plus after a bit of re-training, otherwise I will ask them
to reset the profile. The 7dB lift came as a bit of a
surprise to me too.
--



Actually my mistake, this was a fully filtered faceplate
marked as BT Openreach vDSL Interstitial Faceplate Mk2, not
just the iPlate.
The iPlate would not, I think, have made any difference as I
believe all it does is filter the ringing line which this
installation does not have.

I'll get my neighbour to run Speedtest again later this week
and see if has got any better - between the ADSL dropouts
that is........




--
Woody

harrogate three at ntlworld dot com


  #4  
Old August 4th 14, 09:28 AM posted to uk.telecom.broadband
Peter Able
external usenet poster
 
Posts: 114
Default BT iPlate

On 03/08/2014 22:48, Woody wrote:
"fred" wrote in message
...
In article , Woody
writes

To cut a long story short I ran Speedtest again yesterday,
same speed 7.47Mb/s but this time with a wired connection.
I
then fitted the iPlate and removed the additional filters
as
well. Left the router to settle for about 15 mins then ran
Speedtest again on the same server: this time 31mS ping
and
10.69Mb/s download.

Now I would have believed possibly a minor improvement,
but
over 50%?? Amazing.

There again as a cable user it might amaze me!

Not using an iPlate but with a filtered faceplate I have
recently changed an installation with appalling extension
wiring from a downstream SNR margin of 6.0 to 13.1.
Download speed remains 9.75M down but I am hoping for 16M
plus after a bit of re-training, otherwise I will ask them
to reset the profile. The 7dB lift came as a bit of a
surprise to me too.
--



Actually my mistake, this was a fully filtered faceplate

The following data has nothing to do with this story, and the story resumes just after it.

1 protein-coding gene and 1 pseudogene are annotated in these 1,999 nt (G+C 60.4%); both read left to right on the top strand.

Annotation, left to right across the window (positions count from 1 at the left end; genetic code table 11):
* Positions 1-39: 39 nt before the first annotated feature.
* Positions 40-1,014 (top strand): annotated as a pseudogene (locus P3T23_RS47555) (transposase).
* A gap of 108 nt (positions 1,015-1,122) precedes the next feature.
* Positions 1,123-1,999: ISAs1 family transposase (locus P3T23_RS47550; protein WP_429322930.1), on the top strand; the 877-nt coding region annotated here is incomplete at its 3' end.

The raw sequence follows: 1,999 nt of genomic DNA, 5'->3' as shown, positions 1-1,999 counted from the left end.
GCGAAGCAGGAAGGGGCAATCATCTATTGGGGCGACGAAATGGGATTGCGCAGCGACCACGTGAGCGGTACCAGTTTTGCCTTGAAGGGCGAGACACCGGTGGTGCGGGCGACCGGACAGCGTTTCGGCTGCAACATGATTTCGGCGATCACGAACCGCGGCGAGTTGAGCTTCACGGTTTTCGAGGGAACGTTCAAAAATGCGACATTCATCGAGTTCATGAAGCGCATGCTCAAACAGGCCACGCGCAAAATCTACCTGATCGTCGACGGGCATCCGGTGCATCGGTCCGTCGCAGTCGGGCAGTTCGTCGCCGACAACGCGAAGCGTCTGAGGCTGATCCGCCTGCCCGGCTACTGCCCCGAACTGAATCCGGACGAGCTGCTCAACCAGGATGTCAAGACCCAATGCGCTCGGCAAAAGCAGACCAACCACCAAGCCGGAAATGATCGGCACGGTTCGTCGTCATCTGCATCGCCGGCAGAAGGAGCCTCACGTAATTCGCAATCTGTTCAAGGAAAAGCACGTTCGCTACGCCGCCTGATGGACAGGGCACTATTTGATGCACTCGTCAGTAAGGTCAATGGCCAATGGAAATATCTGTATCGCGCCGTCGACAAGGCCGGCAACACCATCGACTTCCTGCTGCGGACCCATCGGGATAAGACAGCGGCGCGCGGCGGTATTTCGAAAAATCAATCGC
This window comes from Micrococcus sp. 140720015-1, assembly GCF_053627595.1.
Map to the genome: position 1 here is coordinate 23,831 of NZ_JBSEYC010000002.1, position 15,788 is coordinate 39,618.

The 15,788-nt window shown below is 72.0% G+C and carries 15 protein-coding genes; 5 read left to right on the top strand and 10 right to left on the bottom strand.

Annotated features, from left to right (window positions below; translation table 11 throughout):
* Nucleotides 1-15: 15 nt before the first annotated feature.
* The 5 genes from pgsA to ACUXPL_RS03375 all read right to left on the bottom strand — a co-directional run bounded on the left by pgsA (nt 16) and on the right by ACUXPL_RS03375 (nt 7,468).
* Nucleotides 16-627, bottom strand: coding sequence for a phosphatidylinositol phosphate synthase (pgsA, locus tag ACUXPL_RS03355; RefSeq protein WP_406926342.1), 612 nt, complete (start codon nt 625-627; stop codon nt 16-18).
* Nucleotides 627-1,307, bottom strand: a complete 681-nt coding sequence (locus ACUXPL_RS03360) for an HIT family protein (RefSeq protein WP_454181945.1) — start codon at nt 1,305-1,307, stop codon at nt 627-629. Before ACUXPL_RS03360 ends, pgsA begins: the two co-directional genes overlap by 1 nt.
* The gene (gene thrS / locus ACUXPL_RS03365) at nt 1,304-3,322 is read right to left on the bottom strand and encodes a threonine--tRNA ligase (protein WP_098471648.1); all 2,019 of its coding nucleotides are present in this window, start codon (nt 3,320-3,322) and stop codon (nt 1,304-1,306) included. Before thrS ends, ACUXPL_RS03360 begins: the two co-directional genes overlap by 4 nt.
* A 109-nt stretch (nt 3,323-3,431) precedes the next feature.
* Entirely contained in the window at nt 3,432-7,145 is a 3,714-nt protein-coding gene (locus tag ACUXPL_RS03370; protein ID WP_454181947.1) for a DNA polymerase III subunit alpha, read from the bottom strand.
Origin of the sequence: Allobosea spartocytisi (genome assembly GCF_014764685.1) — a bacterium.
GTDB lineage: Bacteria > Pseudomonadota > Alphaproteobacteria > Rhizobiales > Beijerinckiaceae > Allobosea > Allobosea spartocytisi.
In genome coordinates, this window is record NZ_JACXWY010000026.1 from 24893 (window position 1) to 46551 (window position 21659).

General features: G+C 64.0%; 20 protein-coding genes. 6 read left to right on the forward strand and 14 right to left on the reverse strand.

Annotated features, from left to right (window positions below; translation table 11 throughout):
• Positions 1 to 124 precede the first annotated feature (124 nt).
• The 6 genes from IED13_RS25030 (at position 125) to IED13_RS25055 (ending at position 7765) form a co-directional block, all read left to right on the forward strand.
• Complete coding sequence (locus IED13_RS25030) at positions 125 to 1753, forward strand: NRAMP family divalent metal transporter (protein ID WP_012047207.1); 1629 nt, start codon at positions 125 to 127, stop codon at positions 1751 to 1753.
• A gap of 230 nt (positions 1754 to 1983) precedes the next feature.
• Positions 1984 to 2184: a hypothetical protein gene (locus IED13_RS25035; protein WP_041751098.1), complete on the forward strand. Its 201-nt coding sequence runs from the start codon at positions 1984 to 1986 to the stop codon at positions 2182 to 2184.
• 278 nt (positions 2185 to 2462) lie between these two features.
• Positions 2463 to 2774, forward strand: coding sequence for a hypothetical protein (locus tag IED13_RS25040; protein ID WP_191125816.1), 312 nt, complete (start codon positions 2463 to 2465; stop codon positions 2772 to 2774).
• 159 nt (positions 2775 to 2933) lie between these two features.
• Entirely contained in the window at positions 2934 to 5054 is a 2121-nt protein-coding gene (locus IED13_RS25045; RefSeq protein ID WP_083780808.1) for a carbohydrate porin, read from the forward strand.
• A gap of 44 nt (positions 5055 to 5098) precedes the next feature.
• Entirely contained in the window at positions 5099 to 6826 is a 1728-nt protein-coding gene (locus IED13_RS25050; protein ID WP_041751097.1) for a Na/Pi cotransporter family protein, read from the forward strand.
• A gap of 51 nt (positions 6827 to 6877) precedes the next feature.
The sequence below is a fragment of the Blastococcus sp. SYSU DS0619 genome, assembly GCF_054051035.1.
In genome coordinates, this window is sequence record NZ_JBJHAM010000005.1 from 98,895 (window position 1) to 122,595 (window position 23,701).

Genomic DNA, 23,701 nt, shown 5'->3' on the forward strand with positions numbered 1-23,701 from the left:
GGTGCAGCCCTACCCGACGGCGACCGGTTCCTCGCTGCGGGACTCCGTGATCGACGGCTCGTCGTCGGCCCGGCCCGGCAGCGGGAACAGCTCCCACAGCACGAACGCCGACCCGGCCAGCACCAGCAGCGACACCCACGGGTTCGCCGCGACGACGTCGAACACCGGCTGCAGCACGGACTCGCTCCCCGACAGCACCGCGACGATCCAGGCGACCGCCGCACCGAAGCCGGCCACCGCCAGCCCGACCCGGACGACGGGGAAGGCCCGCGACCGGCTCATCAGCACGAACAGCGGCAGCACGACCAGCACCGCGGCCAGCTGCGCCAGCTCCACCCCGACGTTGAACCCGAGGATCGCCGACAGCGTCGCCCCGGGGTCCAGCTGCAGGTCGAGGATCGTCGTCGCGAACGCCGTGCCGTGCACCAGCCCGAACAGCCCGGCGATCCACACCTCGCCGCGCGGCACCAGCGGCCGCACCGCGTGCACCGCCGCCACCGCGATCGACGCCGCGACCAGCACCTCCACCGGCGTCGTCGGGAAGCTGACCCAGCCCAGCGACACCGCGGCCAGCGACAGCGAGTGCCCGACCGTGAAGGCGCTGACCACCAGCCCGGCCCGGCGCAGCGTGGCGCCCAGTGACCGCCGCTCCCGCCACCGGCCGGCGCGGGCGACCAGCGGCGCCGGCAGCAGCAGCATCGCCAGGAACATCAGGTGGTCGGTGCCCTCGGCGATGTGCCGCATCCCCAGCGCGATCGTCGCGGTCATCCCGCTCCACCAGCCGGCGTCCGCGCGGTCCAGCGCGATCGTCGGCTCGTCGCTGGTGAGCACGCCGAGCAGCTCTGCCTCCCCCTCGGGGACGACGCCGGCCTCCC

marked as BT Openreach vDSL Interstitial Faceplate Mk2, not
just the iPlate.
The iPlate would not, I think, have made any difference as I
believe all it does is filter the ringing line which this
installation does not have.


An iPlate does more than isolate the ongoing bell wire. It also
rebalances the line pair. This can make a slightly unbalanced line
quieter/more noise-immune from the adsl modem's point of view.

PA


  #5  
Old August 4th 14, 10:23 AM posted to uk.telecom.broadband
Roderick Stewart
external usenet poster
 
Posts: 562
Default BT iPlate

On Mon, 04 Aug 2014 09:28:20 +0100, Peter Able [email protected] wrote:


Actually my mistake, this was a fully filtered faceplate
marked as BT Openreach vDSL Interstitial Faceplate Mk2, not
just the iPlate.
The iPlate would not, I think, have made any difference as I
believe all it does is filter the ringing line which this
installation does not have.


An iPlate does more than isolate the ongoing bell wire. It also
rebalances the line pair. This can make a slightly unbalanced line
quieter/more noise-immune from the adsl modem's point of view.


I too would have expected it only to make a difference where the modem
was on the end of an extension and therefore possibly affected by the
bell wire. However, if iPlates really do contain superior filters that
can make a difference, and as they're not very expensive, I think I
should count this as an experiment I can't afford not to try...

Rod.
  #6  
Old August 4th 14, 11:50 AM posted to uk.telecom.broadband
Woody
external usenet poster
 
Posts: 752
Default BT iPlate

"Roderick Stewart" wrote in
message ...
On Mon, 04 Aug 2014 09:28:20 +0100, Peter Able
[email protected] wrote:


Actually my mistake, this was a fully filtered faceplate